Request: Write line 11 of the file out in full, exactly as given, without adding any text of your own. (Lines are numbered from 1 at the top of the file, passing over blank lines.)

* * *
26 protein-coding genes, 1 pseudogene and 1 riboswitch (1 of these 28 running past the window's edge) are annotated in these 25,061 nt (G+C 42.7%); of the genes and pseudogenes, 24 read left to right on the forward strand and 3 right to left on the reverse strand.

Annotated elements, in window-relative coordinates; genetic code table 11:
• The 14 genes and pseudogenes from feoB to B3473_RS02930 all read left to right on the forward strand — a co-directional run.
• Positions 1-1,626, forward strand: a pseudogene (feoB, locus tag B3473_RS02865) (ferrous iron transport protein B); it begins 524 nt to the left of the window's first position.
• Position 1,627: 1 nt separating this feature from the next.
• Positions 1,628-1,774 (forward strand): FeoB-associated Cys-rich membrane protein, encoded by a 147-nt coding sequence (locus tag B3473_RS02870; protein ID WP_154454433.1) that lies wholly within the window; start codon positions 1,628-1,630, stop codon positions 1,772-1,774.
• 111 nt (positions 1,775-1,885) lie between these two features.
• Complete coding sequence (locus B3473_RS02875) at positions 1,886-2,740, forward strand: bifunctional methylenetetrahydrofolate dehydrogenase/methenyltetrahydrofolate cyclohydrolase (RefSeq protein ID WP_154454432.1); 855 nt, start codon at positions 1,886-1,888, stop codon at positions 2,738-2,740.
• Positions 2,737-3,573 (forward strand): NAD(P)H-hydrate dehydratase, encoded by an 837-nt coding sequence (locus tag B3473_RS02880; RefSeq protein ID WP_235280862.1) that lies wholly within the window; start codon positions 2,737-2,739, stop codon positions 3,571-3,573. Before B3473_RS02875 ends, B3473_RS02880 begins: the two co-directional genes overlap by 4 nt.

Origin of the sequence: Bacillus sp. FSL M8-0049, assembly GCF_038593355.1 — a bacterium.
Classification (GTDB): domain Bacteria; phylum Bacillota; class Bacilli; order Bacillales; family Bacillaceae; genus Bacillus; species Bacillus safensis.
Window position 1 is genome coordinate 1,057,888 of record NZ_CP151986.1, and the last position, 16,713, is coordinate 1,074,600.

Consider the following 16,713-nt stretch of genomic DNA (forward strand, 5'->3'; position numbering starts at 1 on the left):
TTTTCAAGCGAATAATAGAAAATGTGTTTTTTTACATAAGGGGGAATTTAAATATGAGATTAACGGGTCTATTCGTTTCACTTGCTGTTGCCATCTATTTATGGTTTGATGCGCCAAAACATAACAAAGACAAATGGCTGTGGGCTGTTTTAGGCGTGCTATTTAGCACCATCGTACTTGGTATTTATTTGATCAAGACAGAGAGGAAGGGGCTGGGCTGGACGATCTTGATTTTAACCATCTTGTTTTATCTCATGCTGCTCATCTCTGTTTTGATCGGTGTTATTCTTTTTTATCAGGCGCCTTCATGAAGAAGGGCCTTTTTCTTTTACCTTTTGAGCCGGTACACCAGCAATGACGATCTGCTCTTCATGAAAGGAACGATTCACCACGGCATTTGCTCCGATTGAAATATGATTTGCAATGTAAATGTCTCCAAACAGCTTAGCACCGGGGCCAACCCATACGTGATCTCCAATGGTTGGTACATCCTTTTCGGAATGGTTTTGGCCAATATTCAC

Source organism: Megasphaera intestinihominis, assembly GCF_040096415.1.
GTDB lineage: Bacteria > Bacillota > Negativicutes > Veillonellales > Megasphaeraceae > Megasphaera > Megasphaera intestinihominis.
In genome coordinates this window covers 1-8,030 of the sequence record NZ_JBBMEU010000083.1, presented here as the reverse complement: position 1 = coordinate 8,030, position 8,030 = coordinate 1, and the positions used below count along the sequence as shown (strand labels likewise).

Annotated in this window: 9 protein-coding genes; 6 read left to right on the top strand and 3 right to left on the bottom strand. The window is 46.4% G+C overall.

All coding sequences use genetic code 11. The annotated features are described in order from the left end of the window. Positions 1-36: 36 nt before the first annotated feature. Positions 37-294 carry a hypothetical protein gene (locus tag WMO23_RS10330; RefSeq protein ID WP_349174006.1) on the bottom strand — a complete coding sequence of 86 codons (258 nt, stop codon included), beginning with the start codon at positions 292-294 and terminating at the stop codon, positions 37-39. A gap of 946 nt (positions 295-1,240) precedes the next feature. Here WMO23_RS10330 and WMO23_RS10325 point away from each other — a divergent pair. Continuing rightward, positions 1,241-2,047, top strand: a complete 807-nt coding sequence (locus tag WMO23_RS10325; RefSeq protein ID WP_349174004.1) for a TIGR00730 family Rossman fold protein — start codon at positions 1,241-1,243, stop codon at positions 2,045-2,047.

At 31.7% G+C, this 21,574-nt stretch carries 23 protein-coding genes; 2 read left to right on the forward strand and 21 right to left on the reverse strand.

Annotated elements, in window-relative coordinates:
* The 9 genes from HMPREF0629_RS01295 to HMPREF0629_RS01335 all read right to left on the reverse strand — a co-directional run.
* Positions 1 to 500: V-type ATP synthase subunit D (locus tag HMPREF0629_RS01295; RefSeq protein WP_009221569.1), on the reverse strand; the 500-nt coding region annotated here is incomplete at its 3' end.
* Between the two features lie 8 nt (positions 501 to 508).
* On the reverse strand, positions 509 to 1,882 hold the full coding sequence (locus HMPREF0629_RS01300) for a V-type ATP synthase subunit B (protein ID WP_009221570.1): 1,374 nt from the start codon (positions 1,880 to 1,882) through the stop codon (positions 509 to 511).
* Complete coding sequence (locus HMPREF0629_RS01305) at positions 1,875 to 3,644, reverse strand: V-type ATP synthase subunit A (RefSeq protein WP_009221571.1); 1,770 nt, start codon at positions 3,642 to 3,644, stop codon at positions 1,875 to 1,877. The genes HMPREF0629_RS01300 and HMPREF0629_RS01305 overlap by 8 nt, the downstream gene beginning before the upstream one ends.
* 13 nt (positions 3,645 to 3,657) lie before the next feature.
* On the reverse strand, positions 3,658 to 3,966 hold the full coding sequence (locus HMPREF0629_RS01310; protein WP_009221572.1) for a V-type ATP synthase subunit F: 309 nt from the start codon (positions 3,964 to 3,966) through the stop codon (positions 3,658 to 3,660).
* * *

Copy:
Classification (GTDB): domain Bacteria; phylum Bacillota; class Bacilli; order Bacillales; family Bacillaceae; genus Bacillus; species Bacillus safensis.